Eco-tourism: A win-win-win for visitors, locals, and nature

butterfly sanctuary
Credit: Unsplash/CC0 Public Domain

Research in the International Journal of Tourism Policy on sustainable ecotourism has new insights from the case of Kakum National Park and Bobiri Forest and Butterfly Sanctuary with implications for the non-governmental organizations (NGOs) that run such sites.

Ecotourism and sustainable visitor attractions are moving higher up the environmental agenda as external and internal pressures on regions increases. Understanding the needs of different groups, or stakeholders, with a vested interest in tourism, and ensuring sustainability of their activities, is key to moving forward in this area without compromising targets on emissions, recycling, and other efforts.

The work, carried out by Fatima Eshun of the University of Environment and Sustainable Development in PMB Somanya, Eastern Region, Ghana, focuses on the position of NGOs as research in this area has so far been lacking. Given that many such sites are generally run by government organizations in the developing world, this is perhaps not surprising.

Sustainable ecotourism is important to the developing world. Fundamentally, it will provide to the supporting the visitor attraction in question, create employment opportunities, and generate income for , such income could come direct from activities such as guiding, transport, and accommodation, but also indirectly from the owners and employers of a particular visitor attraction.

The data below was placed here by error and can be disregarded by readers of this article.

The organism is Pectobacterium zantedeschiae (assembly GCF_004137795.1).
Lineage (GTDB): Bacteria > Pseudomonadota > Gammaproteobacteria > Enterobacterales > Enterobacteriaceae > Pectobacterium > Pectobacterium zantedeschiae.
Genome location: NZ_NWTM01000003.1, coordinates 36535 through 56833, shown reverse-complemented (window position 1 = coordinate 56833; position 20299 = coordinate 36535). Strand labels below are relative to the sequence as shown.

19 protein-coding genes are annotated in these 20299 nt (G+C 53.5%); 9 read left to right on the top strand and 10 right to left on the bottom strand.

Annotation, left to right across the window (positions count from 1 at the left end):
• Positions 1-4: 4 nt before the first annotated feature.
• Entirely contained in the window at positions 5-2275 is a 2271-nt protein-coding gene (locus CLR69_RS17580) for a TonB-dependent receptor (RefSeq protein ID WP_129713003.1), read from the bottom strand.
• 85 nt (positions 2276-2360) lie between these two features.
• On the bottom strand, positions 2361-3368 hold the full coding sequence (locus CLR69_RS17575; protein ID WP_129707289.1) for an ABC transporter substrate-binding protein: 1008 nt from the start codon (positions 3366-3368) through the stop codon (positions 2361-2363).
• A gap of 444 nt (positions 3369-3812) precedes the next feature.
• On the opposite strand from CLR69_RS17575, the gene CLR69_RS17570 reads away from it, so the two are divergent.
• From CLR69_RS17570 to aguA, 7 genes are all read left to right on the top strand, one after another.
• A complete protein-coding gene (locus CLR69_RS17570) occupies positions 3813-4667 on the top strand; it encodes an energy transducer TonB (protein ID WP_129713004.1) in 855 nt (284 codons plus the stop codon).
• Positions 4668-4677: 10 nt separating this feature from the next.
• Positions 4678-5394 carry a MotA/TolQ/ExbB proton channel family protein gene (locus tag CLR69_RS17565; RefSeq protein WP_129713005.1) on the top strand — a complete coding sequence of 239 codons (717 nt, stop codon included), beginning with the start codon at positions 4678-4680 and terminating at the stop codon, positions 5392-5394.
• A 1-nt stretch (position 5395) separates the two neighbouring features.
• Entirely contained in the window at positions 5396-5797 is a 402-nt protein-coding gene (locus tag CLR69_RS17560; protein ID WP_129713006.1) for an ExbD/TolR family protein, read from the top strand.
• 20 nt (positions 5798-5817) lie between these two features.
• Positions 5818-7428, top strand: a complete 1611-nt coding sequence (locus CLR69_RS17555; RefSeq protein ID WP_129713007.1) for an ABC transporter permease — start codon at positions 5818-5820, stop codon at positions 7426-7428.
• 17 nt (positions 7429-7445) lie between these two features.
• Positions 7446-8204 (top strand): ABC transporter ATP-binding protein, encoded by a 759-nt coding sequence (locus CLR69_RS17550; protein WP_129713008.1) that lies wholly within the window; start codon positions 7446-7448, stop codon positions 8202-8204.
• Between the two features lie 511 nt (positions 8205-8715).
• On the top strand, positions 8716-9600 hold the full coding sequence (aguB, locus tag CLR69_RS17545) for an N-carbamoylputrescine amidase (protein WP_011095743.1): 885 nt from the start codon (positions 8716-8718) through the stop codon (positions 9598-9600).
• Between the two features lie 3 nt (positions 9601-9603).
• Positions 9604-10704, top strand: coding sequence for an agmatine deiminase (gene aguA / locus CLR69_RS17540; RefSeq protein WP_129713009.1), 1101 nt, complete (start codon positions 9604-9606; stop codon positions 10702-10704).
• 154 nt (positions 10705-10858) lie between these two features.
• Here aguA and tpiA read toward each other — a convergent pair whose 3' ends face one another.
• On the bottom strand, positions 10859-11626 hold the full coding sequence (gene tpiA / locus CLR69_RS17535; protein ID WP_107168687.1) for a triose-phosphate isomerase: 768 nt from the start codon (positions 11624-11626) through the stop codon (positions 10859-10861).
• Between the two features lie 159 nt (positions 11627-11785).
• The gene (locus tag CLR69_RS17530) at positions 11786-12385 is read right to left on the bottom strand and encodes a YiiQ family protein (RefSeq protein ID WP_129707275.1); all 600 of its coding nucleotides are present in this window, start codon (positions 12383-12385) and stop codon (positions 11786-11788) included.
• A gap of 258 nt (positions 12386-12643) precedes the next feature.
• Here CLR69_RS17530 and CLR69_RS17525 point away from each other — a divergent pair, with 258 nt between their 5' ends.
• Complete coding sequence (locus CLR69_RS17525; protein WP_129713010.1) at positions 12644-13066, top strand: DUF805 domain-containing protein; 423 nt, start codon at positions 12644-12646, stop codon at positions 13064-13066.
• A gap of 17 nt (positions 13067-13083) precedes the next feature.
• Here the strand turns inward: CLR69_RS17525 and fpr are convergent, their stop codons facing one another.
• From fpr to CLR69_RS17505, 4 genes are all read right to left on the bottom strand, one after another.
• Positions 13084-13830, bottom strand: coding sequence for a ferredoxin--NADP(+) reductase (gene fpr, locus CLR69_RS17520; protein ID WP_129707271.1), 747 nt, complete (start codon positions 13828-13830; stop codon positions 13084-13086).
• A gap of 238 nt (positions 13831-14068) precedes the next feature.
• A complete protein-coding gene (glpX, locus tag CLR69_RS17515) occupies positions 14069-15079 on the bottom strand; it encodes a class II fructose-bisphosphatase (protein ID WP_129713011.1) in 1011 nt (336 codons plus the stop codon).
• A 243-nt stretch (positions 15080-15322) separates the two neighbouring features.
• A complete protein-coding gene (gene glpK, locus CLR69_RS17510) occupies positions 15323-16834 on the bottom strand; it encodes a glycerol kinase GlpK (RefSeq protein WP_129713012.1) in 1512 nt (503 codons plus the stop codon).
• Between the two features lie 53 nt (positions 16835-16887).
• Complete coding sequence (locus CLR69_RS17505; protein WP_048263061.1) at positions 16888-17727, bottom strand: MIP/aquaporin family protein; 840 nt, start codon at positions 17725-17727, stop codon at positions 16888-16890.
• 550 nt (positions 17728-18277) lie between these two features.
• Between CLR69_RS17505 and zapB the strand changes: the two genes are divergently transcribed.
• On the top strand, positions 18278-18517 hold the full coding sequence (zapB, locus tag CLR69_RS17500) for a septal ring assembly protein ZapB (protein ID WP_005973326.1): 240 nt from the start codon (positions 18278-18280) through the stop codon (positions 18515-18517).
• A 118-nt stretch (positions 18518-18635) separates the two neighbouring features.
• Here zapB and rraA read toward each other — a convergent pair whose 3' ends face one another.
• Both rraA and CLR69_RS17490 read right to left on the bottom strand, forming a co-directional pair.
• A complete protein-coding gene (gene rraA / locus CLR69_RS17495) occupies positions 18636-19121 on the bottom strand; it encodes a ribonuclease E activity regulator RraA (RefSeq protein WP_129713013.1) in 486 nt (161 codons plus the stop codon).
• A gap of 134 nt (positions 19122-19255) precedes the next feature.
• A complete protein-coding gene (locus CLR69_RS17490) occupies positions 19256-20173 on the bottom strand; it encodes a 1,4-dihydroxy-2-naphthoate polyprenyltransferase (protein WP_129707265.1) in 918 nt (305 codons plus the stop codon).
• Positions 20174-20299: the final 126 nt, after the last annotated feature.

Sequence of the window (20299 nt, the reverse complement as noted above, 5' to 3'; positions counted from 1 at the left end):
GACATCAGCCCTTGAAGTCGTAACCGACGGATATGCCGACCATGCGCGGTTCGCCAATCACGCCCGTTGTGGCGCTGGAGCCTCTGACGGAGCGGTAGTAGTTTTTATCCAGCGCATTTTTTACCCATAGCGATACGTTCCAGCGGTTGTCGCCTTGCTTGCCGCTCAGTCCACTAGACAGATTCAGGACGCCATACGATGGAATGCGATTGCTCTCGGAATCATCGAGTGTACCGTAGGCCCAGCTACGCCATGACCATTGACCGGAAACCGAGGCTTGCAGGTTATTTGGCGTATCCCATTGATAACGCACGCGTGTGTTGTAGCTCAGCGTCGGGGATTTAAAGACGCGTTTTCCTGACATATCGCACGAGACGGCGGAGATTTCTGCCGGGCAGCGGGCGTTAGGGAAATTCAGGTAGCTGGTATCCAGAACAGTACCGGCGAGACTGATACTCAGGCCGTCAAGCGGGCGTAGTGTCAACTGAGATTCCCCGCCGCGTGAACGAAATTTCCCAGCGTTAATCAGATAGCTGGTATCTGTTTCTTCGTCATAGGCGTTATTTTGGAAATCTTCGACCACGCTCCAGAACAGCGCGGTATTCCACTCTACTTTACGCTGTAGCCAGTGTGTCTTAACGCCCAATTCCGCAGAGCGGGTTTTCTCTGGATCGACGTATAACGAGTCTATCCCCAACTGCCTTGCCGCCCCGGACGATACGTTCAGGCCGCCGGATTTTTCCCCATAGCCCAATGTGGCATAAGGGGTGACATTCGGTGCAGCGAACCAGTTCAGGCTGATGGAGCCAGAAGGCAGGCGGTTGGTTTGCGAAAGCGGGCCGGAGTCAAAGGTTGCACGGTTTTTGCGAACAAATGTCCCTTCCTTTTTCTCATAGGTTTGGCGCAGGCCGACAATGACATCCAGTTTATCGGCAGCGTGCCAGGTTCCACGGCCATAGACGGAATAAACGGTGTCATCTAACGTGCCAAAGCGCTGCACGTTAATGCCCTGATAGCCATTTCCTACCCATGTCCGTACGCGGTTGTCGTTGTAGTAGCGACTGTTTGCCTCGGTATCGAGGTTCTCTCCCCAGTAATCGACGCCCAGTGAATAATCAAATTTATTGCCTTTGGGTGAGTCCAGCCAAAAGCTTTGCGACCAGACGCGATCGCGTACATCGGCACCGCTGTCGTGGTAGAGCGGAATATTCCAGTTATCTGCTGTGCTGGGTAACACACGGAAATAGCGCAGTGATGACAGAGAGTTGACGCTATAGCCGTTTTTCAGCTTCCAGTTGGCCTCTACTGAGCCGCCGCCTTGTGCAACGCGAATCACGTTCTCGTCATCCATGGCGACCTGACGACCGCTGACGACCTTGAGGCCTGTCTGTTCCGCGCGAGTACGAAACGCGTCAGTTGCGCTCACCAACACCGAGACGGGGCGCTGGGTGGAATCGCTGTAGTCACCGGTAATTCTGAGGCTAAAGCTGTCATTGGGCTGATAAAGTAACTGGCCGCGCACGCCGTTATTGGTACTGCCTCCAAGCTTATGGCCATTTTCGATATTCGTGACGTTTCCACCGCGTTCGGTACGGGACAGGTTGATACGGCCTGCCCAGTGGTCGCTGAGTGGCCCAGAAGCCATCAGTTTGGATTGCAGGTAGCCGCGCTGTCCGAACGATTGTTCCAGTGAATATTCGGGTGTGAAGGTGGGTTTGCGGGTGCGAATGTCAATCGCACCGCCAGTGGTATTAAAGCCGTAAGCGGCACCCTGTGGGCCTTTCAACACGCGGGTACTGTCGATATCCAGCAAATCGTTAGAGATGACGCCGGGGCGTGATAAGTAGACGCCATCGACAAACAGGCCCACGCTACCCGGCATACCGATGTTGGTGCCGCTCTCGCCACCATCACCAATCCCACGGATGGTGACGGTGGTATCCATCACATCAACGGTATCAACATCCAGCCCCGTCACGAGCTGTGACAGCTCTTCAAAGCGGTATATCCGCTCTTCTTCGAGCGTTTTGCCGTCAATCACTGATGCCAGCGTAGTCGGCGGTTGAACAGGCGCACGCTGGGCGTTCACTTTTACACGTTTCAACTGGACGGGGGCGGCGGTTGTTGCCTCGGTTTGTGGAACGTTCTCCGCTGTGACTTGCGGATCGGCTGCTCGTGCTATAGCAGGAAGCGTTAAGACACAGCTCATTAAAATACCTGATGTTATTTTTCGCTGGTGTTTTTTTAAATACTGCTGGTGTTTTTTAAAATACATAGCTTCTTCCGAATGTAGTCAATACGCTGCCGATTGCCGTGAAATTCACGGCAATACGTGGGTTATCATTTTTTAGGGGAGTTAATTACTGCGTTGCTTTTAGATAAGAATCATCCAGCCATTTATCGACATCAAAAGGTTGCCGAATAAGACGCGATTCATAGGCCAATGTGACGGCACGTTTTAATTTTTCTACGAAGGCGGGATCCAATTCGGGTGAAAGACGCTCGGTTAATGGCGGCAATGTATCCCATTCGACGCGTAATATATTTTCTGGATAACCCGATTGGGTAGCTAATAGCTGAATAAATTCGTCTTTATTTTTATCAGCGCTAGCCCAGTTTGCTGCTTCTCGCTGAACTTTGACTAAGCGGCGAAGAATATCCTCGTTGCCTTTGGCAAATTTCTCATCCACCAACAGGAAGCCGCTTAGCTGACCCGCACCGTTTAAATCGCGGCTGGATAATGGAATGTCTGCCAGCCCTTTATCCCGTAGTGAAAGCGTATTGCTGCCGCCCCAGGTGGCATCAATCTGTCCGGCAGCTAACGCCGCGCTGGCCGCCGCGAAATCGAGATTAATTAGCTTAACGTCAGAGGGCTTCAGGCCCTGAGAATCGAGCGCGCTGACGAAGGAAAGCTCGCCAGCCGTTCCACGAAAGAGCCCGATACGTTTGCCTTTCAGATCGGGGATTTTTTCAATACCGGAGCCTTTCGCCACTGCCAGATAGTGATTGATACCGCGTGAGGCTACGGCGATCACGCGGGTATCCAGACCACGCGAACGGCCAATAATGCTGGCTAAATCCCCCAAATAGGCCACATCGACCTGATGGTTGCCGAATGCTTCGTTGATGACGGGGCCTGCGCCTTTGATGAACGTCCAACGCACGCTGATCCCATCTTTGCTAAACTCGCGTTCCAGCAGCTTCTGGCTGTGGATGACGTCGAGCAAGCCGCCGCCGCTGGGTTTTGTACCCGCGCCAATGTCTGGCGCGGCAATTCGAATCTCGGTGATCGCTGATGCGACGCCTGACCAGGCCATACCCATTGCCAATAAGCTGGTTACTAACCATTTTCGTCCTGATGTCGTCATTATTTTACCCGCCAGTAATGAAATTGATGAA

Looking to a also means the conservation of natural and cultural resources become a priority and promoting an understanding and appreciation of those natural and cultural resources will feed into their wider appreciation among tourists and visitors and perhaps even the local communities themselves. This can underpin wider development goals in a region and contribute to poverty reduction and social inclusion.

Eshun's study has its own specific implications for sustainable ecotourism. She recommends that the enact policies, strategies, and frameworks to drive institutions to empower residents to ensure ecotourism sustainability. By contributing to ecotourism knowledge her study has practical policy implications for the empowerment of residents towards sustainable ecotourism.

There will be many individuals and other organizations that could benefit from Eshun's findings. For example, other researchers and academics in Eshun's field as well as tourism, sustainability, and .

It could be that ecotourism eschews the mass tourism of previous generations of holidaymakers so that the focus is on small-scale, low-impact tourism, wherein the negative impacts of overcrowding and any resulting environmental degradation are minimized. Indeed, its aim should be not simply to reduce the detrimental effects of tourism, but if it is to be truly sustainable it should improve conservation.

More information: Fatima Eshun, Roles of institutions in empowering residents towards sustainable ecotourism in Ghana: insights from Kakum National Park and Bobiri Forest and Butterfly Sanctuary, International Journal of Tourism Policy (2023). DOI: 10.1504/IJTP.2022.10053171

Provided by Inderscience

Citation: Eco-tourism: A win-win-win for visitors, locals, and nature (2023, January 12) retrieved 21 March 2023 from
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